You need imagination to visualize the sightlines between these houses today (where they still exist) because they have been largely obscured by trees. But you don’t need imagination to see Banyule as it was from the river, because as an aspect it is still largely unchanged today.  Until Heritage Victoria’s decision, that is.

Banyule stands on a cliff, overlooking the Yarra flats below.

It can be seen from across the billabongs…

…and  it was visible from my front garden, just to the right of  my father’s head in this 1960s photo of party games on the front lawn (how quaint!)  In fact, this is how I know that Judge Willis could see Banyule because his house stood on the hill immediately behind my childhood home.

It is the house that gives my local council its name: I went to Banyule High School and I go to the Banyule Festival. The Victorian Heritage Database shows that it is listed as being of National Significance by the National Trust; it is on the Victorian Heritage Register and it has local council heritage listing.  These are long-standing listings, already in place when Banyule (shamefully) returned to private hands after being in public ownership as an art gallery.  How can all these listings count for nothing?  Is anything safe? Obviously not.

As it is, the gardens that surrounded Banyule have been degraded and surrounded on three sides by houses. A slice here, a slice there. Enough has been lost already, and it can never be regained.  We can put a stop to further loss now.  One of the oldest mansions in Victoria should not be further nibbled away by development.  A house might be privately held, but its aspect belongs to all of us.  Most large houses in suburban Melbourne have been hemmed in by other houses and hunker on truncated, remnant blocks, with all scale and sense of position lost. But with Banyule,  we don’t have to rely on our visual imagination to see it as it was.  We can stand on the wetlands on the Yarra Flats and look up- and there is it.

P.S. Update April 2012. If you share my concern about Banyule Homestead, please go to Banyule Homestead Matters . It is located at http://banyulehomesteadmatters.wordpress.com . At the moment, it is just celebrating Banyule Homestead, but the moment that anything changes, you’ll read about it there.

P.P.S Update 29 December 2014. I have decided not to renew the premium status of the Banyule Homestead Matters website.  The site is still available, but the URL now includes ‘wordpress’  (i.e. it used to be banyulehomesteadmatters.com  and now it is banyulehomesteadmatters.wordpress.com) You will probably see a screen telling you to contact the administrator to renew the registration.  There’s no need to do that- I know that the registration has lapsed.  If you click on the small X, the warning will disappear and you’ll be able to access the site as before.  You may need to use the menu on the right hand site to negotiate the site as the Home page no longer shows all the posts in chronological order.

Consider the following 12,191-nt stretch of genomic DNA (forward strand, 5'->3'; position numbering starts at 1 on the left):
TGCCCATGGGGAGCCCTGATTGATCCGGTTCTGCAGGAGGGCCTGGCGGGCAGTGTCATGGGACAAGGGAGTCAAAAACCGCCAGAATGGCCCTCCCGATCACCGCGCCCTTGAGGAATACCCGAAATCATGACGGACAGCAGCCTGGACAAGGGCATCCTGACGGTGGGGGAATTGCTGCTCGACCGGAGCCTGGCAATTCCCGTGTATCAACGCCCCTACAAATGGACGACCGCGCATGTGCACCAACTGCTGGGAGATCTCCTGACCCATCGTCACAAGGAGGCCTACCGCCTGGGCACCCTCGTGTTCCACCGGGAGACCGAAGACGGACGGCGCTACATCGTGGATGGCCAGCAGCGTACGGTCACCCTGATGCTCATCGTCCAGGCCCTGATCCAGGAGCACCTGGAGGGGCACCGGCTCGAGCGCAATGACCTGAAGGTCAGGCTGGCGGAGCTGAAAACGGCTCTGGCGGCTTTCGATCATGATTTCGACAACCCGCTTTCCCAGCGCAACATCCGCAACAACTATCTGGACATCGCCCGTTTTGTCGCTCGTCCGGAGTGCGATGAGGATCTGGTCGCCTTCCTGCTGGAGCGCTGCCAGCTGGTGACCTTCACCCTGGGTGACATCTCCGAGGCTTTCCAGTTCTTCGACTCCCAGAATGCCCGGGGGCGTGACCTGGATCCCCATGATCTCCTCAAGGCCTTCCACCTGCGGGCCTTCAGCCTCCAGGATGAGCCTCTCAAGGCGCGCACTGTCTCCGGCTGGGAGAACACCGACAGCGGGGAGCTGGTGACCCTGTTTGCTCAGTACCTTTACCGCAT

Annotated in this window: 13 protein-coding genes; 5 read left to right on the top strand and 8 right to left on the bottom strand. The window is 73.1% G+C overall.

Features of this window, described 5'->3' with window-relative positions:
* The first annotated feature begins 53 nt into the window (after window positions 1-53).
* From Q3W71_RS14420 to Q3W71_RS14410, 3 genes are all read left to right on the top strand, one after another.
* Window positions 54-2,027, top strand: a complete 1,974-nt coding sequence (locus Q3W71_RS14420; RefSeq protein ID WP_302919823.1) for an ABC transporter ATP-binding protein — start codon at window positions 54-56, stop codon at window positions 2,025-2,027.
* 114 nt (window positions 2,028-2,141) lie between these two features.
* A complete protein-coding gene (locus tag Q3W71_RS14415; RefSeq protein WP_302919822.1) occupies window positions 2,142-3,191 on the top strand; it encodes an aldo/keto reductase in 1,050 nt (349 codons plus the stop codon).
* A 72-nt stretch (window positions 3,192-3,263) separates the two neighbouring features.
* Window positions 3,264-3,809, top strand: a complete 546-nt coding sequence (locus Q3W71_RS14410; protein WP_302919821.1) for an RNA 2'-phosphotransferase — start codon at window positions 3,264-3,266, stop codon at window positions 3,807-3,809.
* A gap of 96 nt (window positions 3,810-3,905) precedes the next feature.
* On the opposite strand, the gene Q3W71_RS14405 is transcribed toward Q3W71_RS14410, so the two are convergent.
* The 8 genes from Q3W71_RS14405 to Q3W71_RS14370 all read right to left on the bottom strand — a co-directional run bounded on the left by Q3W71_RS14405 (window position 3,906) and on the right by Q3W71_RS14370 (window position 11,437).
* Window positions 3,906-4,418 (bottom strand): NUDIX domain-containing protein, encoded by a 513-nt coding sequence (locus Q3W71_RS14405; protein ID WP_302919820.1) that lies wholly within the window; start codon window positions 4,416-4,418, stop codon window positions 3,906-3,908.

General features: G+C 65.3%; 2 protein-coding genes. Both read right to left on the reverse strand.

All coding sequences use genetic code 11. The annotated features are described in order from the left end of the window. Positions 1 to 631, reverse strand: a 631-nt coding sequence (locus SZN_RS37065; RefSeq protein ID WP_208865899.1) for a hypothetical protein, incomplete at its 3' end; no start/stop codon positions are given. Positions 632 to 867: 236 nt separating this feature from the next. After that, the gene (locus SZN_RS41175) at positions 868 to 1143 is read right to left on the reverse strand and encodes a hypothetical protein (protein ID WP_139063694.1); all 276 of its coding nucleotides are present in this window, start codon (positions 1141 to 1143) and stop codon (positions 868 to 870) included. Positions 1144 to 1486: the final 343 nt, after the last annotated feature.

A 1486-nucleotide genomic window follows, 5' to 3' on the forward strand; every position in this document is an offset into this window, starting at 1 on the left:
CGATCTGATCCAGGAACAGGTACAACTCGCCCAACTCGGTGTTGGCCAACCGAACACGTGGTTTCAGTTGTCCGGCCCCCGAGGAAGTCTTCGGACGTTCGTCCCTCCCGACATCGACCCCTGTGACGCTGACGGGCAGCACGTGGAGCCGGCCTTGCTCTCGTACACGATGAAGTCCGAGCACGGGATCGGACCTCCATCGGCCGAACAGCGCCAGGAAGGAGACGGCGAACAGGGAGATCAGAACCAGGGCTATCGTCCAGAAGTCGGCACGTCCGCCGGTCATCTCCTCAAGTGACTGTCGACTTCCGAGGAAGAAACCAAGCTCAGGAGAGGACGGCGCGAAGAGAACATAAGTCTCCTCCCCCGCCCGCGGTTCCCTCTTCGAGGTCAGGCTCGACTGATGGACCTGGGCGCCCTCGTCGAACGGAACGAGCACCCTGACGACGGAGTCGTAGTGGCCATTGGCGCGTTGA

P.P.P.S. Update again. I’ve archived the Banyule Homestead Matters website and moved it all across to a new site. The website address is now http://banyulehomestead.wordpress.com

It might be worth keeping an eye on the Friends of Banyule website, and the Heidelberg Historical Society has information about Banyule as well.

P.P.S. Good places to see Banyule Homestead. The homestead  is located at 60-74 Buckingham Drive, but it’s not easily seen from the street.  Click for a Google Map showing good vantage spots here.

‘The Future of History’ by John Lukacs

2011, 177 p

There’s a new John Lukacs book out, I see.  I like books about history, written by historians. As a reader, they make me feel like an eavesdropper and novice rolled into one. This small book felt as if it were perhaps compiled from a series of lectures, similar to Margaret Macmillan’s The Uses and Abuses of History or Inga Clendinnen’s True Stories. But no- these are chapter-length reflections on historianship as a way of viewing the world and as a profession, and its relationship with literature.  They are written for their own sake.

I don’t really know all that much about John Lukacs.  I have only read one of his books- Five Days in London: May 1940- and I was very impressed by its close attention to just five days spent before and after Dunkirk, when Churchill decided that Britain would continue the war against Hitler after the fall of France.  It was a closely-focussed history that looked at just a few days (although VERY important days to be sure) while addressing big questions and issues.  After reading this latest book, I realize that it exemplified two of the big themes that Lukacs has explored over his long publishing history. First,  Five Days in London was an analysis of the personalities who were involved in the choice to stand up to Hitler, and the aspect of choice is important to Lukacs.

“Choice” is the operative word: because people, as well as their individual components, do not “have” ideas; they choose them. (p.30)

There is an emergent quality in events and decision-making as well: that perhaps the question is not “why” something happened, but “how” and “when” something became to be as it was: